Small Worlds and the Groundbreaking Science of Networks
KEYWORDS: SMALL WORLDS - SYNCHRONY - general organising tendency in nature - geometrical character of the social world - the strength of weak ties - mathematical networks - order and randomness in one network - small world networks -synchronisation puzzle - global organisation - computation - signals, counter-signals and counter-countersignals - computational design, small world architecture - small world geometry
SMALL WORLDS - SYNCHRONY
....in the tropical rainforest of Papua, New Guinea... fireflies, first in pairs, then in groups of three, ten, a hundred, and a thousand will begin to pulse near-perfect synchrony....Chrickets to not send outbursts of light but of sound -chirps produced by rubbing their legs together - and on a hot summer evening a field full of crickets will synchronise their chirping..... the cardiac pacemaker is a bundle of our cells, each of which sends out an electrical signal to the rest of the heart, triggering its contraction. Like the crickets and fireflies, these cells manage to fire strictly in unison, with each collective burst triggering a single heartbeat. How does it work? How can a bunch of cells or crickets or anything else managed to synchronise their activity without the aid of any external guidance all orchestration?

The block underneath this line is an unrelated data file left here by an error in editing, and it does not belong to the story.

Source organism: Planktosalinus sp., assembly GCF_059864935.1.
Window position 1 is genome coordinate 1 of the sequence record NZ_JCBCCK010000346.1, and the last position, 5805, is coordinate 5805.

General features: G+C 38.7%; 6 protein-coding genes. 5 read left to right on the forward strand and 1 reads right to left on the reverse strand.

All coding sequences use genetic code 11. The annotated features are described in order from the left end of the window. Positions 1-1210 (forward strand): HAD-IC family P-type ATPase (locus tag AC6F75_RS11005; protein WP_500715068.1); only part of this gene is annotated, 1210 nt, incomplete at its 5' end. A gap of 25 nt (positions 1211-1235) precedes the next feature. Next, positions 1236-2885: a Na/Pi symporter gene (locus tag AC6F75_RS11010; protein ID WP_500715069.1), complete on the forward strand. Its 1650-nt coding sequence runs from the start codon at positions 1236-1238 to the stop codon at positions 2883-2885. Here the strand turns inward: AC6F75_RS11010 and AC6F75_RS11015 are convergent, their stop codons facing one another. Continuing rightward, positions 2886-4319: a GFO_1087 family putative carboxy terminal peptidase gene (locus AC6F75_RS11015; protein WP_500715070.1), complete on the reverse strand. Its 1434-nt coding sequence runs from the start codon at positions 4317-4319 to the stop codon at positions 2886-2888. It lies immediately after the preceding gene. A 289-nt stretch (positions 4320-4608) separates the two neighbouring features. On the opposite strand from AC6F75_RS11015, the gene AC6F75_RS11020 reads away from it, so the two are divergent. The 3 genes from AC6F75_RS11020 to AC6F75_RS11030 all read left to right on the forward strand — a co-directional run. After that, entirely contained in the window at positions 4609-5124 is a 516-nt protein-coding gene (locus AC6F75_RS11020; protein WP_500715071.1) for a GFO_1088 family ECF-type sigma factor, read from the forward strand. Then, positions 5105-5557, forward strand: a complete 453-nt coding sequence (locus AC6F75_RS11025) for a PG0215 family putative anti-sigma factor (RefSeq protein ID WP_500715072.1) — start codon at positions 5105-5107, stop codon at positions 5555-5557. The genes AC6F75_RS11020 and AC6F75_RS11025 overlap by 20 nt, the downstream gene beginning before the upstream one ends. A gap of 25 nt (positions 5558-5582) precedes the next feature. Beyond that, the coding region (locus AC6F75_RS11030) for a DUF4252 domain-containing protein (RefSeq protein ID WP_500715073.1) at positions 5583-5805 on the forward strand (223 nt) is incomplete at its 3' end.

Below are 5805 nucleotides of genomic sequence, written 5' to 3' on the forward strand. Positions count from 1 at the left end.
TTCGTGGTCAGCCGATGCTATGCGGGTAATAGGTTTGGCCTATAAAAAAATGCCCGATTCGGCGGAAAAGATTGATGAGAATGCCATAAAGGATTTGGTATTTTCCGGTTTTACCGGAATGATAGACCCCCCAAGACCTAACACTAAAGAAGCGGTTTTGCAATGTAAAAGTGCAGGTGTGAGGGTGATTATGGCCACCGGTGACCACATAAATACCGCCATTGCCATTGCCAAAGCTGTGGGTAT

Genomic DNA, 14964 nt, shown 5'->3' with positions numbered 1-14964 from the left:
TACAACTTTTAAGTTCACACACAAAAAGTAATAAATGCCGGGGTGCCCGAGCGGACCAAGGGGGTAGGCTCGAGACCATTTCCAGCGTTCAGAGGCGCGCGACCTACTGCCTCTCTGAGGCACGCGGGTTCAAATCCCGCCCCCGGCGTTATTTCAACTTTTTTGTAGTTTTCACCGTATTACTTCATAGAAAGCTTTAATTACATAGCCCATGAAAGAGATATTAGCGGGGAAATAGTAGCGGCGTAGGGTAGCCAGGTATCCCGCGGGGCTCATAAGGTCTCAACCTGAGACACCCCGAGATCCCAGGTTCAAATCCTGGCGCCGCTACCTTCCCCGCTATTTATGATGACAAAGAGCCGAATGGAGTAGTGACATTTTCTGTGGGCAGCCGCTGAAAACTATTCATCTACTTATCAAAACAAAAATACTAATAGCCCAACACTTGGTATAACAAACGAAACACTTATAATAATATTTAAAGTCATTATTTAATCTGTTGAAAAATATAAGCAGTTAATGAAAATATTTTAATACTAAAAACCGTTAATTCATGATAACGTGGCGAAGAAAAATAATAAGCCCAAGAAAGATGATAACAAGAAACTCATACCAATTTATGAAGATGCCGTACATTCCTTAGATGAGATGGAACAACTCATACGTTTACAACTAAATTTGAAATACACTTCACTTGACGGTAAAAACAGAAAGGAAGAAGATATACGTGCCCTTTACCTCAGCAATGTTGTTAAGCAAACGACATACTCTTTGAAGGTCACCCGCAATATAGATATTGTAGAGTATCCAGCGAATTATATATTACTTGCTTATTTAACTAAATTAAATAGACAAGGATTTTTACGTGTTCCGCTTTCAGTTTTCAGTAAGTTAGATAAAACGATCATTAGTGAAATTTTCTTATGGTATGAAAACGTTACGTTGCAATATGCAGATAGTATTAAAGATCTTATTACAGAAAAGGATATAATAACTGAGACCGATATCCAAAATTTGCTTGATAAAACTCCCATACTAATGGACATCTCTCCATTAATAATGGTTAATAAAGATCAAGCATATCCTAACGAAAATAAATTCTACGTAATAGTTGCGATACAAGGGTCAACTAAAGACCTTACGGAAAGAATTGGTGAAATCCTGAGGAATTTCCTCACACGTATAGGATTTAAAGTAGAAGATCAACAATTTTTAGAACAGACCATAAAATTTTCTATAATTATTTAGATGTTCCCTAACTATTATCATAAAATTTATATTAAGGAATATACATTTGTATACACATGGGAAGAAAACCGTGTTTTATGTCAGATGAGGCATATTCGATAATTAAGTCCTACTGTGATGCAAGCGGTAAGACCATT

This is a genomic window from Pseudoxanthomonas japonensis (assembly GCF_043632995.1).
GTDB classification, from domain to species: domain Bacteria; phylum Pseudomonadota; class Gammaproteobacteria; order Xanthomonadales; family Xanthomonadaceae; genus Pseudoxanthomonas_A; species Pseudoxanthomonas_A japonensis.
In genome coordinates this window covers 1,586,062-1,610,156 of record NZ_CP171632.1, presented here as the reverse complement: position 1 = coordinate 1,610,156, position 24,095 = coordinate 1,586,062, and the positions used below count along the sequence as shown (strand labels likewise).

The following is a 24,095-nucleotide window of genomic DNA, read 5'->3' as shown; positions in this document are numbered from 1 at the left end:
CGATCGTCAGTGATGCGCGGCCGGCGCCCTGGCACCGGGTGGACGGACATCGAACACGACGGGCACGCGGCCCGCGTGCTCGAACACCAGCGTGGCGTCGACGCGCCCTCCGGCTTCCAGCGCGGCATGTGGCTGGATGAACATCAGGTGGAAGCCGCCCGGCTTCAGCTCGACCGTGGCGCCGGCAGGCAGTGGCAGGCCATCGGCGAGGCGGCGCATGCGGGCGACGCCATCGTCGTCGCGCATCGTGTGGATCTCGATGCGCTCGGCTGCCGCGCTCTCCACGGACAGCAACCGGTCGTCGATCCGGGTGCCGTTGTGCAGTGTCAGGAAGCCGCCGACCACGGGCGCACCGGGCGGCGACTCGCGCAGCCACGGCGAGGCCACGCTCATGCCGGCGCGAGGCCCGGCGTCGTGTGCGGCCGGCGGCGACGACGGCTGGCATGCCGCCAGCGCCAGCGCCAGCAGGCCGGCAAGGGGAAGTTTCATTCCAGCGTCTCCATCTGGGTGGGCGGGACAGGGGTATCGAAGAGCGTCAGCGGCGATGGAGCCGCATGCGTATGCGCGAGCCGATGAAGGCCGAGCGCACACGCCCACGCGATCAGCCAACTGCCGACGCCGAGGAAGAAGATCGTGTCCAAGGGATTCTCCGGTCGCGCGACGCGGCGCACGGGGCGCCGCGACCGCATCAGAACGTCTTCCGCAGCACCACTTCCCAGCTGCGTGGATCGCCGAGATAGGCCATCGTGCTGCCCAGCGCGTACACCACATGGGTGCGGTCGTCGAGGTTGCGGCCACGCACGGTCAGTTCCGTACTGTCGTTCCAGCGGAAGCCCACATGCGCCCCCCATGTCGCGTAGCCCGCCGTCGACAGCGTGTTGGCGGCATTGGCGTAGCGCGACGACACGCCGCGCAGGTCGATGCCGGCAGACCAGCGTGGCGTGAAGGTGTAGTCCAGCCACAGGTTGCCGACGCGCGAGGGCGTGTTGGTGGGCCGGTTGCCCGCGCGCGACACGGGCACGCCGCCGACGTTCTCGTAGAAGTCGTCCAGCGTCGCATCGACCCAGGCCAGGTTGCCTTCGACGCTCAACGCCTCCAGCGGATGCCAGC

This is a question not just of biology but of mathematics, for it seems to reach beyond the details of crickets, heart cells, or what have you, and to point towards some general organising tendency in nature. Indeed, in the past two decades, neuro-scientists have discovered that the synchronised firing of millions of neurons in the human brain appears to be essential to some of the most basic functions of perception. Something quite similar even takes place among the several hundred members of an enthusiastic audience, whose clapping sometimes falls into rhythmic perfection.
...the small-world problem